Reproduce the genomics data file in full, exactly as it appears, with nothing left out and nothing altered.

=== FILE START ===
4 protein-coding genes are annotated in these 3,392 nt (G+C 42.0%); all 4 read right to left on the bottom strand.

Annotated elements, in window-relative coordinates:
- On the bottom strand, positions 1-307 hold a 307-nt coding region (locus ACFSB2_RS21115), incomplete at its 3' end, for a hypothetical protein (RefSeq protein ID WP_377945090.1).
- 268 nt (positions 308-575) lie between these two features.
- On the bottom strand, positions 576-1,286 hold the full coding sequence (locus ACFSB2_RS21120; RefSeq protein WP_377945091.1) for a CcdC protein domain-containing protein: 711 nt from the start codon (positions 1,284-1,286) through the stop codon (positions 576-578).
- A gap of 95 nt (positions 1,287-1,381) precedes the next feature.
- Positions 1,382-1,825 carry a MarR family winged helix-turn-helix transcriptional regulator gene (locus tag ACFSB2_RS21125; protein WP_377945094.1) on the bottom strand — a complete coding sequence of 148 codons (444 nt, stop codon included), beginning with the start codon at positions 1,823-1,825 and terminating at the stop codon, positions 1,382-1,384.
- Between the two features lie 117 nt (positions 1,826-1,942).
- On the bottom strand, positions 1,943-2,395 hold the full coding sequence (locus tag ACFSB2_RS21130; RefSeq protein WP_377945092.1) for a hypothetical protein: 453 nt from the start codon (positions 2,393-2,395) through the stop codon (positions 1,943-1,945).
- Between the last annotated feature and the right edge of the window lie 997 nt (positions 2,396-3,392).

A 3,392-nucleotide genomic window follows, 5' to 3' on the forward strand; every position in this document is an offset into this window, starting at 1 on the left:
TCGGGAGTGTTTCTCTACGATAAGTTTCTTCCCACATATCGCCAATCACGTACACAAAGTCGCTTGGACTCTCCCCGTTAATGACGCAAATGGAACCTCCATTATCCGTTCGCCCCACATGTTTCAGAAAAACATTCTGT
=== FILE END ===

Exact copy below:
4 protein-coding genes are annotated in these 3,392 nt (G+C 42.0%); all 4 read right to left on the bottom strand.

Annotated elements, in window-relative coordinates:
- On the bottom strand, positions 1-307 hold a 307-nt coding region (locus ACFSB2_RS21115), incomplete at its 3' end, for a hypothetical protein (RefSeq protein ID WP_377945090.1).
- 268 nt (positions 308-575) lie between these two features.
- On the bottom strand, positions 576-1,286 hold the full coding sequence (locus ACFSB2_RS21120; RefSeq protein WP_377945091.1) for a CcdC protein domain-containing protein: 711 nt from the start codon (positions 1,284-1,286) through the stop codon (positions 576-578).
- A gap of 95 nt (positions 1,287-1,381) precedes the next feature.
- Positions 1,382-1,825 carry a MarR family winged helix-turn-helix transcriptional regulator gene (locus tag ACFSB2_RS21125; protein WP_377945094.1) on the bottom strand — a complete coding sequence of 148 codons (444 nt, stop codon included), beginning with the start codon at positions 1,823-1,825 and terminating at the stop codon, positions 1,382-1,384.
- Between the two features lie 117 nt (positions 1,826-1,942).
- On the bottom strand, positions 1,943-2,395 hold the full coding sequence (locus tag ACFSB2_RS21130; RefSeq protein WP_377945092.1) for a hypothetical protein: 453 nt from the start codon (positions 2,393-2,395) through the stop codon (positions 1,943-1,945).
- Between the last annotated feature and the right edge of the window lie 997 nt (positions 2,396-3,392).

A 3,392-nucleotide genomic window follows, 5' to 3' on the forward strand; every position in this document is an offset into this window, starting at 1 on the left:
TCGGGAGTGTTTCTCTACGATAAGTTTCTTCCCACATATCGCCAATCACGTACACAAAGTCGCTTGGACTCTCCCCGTTAATGACGCAAATGGAACCTCCATTATCCGTTCGCCCCACATGTTTCAGAAAAACATTCTGT